Japanese destroyer Fujinami

Fujinami (藤波) was a Yūgumo-class destroyer of the Imperial Japanese Navy. Her name means "Purple Wave" or "Waves of Wisterias".[1] Damaged by a dud aerial torpedo during an air raid at Rabaul on 5 November 1943, with one dead and nine wounded. The ship participated in the Battle of Philippine Sea.

Fujinami with a portrait of Captain Tatsuji Matsuzaki
Empire of Japan
Name: Fujinami
Laid down: 25 August 1942
Launched: 20 April 1943
Completed: 31 July 1943
Struck: 10 December 1944
Fate: Sunk in action, 27 October 1944
General characteristics
Class and type: Yūgumo-class destroyer
Displacement: 2,520 long tons (2,560 t)
Length: 119.15 m (390 ft 11 in)
Beam: 10.8 m (35 ft 5 in)
Draught: 3.75 m (12 ft 4 in)
Speed: 35 knots (40 mph; 65 km/h)
Complement: 228


In the Battle of Leyte Gulf, Fujinami escorted the 1st Diversion Attack Force, commanded by Admiral Kurita Takeo. She sustained minor damage from the air attacks on 24–25 October due to near-misses and strafing. In the Battle off Samar on 25 October Fujinami was detached to assist Chōkai, then she removed survivors and scuttled the cruiser with a torpedo. On 27 October, while steaming to assist the destroyer Hayashimo, Fujinami was sunk by aircraft from the aircraft carrier USS Essex, 80 miles (130 km) north of Iloilo (12°0′N 122°30′E). She was lost with all hands, including the Chōkai survivors. The commanding officer was Cmdr. Tatsuji Matsuzaki from 31 July 1943 – 27 October 1944 (KIA). Some US survivors of the escort carrier Gambier Bay have stated that Captain Matsuzaki restrained his men from firing on them as they floated by Fujinami and was allegedly seen to salute the American sailors.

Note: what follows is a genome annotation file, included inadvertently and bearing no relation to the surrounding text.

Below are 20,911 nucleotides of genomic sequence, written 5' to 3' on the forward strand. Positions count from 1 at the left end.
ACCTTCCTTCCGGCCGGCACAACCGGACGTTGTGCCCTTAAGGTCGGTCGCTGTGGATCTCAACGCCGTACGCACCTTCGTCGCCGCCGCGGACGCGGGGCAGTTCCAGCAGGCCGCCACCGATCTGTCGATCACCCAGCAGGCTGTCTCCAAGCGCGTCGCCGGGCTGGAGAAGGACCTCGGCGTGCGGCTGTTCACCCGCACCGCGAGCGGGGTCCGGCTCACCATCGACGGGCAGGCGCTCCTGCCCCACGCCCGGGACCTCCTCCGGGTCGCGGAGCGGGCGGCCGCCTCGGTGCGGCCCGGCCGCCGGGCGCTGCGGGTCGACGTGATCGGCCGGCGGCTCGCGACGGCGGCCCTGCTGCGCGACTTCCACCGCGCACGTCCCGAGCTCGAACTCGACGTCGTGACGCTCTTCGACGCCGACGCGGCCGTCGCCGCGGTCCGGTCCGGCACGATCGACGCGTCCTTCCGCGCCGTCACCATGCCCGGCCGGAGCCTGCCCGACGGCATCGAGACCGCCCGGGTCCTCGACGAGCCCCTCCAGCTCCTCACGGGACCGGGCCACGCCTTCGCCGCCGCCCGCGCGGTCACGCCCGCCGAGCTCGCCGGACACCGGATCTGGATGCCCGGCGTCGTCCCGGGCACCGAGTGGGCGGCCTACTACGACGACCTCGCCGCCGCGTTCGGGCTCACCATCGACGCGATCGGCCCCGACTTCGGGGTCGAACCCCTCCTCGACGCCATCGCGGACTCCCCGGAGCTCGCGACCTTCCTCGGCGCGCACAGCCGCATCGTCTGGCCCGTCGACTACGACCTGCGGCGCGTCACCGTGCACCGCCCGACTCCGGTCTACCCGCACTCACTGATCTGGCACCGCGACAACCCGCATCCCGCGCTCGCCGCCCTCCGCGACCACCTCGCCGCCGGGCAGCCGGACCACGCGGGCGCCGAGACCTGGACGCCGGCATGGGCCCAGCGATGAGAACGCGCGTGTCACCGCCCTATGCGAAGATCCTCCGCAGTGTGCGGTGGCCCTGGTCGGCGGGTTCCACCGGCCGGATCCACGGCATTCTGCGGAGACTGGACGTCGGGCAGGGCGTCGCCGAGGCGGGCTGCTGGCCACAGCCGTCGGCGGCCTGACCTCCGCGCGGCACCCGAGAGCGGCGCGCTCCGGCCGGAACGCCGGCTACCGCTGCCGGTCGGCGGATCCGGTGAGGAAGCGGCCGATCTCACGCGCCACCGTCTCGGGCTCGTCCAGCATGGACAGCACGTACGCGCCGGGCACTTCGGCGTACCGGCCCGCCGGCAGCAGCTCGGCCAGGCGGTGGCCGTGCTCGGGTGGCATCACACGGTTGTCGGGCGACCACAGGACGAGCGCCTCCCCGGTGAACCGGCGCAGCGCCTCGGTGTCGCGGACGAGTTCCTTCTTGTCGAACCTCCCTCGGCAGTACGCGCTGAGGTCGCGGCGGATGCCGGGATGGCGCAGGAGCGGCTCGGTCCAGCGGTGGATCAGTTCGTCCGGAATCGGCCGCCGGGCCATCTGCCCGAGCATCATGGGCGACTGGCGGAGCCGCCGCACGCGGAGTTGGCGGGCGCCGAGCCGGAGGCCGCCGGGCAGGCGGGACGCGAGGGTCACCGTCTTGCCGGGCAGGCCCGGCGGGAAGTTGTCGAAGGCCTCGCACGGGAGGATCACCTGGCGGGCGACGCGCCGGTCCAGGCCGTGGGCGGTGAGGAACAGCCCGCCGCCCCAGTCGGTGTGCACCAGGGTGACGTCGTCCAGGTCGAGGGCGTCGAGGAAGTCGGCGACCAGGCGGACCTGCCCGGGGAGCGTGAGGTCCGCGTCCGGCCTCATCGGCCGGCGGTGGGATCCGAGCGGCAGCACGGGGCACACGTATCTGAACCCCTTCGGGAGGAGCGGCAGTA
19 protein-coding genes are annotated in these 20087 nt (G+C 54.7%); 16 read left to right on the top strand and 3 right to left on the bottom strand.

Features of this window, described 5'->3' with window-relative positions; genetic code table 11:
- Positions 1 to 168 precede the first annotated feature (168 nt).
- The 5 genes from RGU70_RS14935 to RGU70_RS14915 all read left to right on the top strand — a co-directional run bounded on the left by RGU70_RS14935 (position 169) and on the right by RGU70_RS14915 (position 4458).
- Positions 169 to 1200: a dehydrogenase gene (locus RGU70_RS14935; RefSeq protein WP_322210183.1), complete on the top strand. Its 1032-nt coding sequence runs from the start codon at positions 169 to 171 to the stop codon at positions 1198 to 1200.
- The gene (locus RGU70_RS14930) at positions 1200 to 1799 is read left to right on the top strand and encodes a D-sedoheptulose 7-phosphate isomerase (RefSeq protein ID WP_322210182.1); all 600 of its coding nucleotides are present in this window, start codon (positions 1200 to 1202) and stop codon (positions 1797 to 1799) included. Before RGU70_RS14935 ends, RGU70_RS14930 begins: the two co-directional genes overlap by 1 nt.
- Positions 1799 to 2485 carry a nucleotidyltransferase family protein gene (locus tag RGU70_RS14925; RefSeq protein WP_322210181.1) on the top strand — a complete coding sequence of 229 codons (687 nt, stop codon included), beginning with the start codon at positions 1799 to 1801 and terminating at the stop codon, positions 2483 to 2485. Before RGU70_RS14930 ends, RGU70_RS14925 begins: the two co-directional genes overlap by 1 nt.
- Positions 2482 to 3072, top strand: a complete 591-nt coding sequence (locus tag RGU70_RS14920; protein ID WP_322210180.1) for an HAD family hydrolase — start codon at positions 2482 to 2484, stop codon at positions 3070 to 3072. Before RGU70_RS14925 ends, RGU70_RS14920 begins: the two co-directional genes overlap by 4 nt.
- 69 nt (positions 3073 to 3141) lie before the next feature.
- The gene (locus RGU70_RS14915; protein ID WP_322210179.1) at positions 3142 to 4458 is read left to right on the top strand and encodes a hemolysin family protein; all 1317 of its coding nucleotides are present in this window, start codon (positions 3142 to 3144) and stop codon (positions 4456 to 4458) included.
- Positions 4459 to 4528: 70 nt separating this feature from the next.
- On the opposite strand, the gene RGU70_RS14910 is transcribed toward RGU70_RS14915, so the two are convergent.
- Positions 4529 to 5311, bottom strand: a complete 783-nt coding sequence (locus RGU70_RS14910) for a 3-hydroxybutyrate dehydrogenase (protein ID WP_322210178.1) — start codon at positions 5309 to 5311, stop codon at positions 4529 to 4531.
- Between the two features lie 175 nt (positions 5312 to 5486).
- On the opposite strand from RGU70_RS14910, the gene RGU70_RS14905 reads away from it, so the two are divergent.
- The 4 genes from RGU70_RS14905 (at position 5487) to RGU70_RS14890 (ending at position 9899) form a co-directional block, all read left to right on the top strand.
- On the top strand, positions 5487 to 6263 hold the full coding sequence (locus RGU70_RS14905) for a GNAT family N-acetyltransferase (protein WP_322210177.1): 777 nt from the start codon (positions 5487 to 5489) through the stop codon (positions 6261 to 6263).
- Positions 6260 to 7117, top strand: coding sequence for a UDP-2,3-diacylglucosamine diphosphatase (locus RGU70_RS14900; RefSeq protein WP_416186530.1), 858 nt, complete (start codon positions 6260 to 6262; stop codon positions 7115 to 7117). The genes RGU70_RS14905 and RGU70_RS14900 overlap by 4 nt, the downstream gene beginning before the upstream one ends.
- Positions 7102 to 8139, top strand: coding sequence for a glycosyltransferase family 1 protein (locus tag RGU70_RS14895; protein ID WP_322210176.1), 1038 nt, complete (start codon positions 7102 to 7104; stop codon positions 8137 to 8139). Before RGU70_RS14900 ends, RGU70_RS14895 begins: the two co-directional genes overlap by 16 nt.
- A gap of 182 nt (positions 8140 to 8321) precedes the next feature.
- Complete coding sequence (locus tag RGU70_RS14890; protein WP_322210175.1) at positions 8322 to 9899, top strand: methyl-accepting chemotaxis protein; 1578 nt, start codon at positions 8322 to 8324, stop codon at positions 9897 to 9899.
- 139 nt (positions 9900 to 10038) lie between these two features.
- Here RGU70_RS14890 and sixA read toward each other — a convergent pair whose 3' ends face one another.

See also


  1. Destroyers. The word nami means "wave" (e.g. Tsunami); the word fuji means "wisteria", and can allude to the color purple, the color of wisteria flowers.
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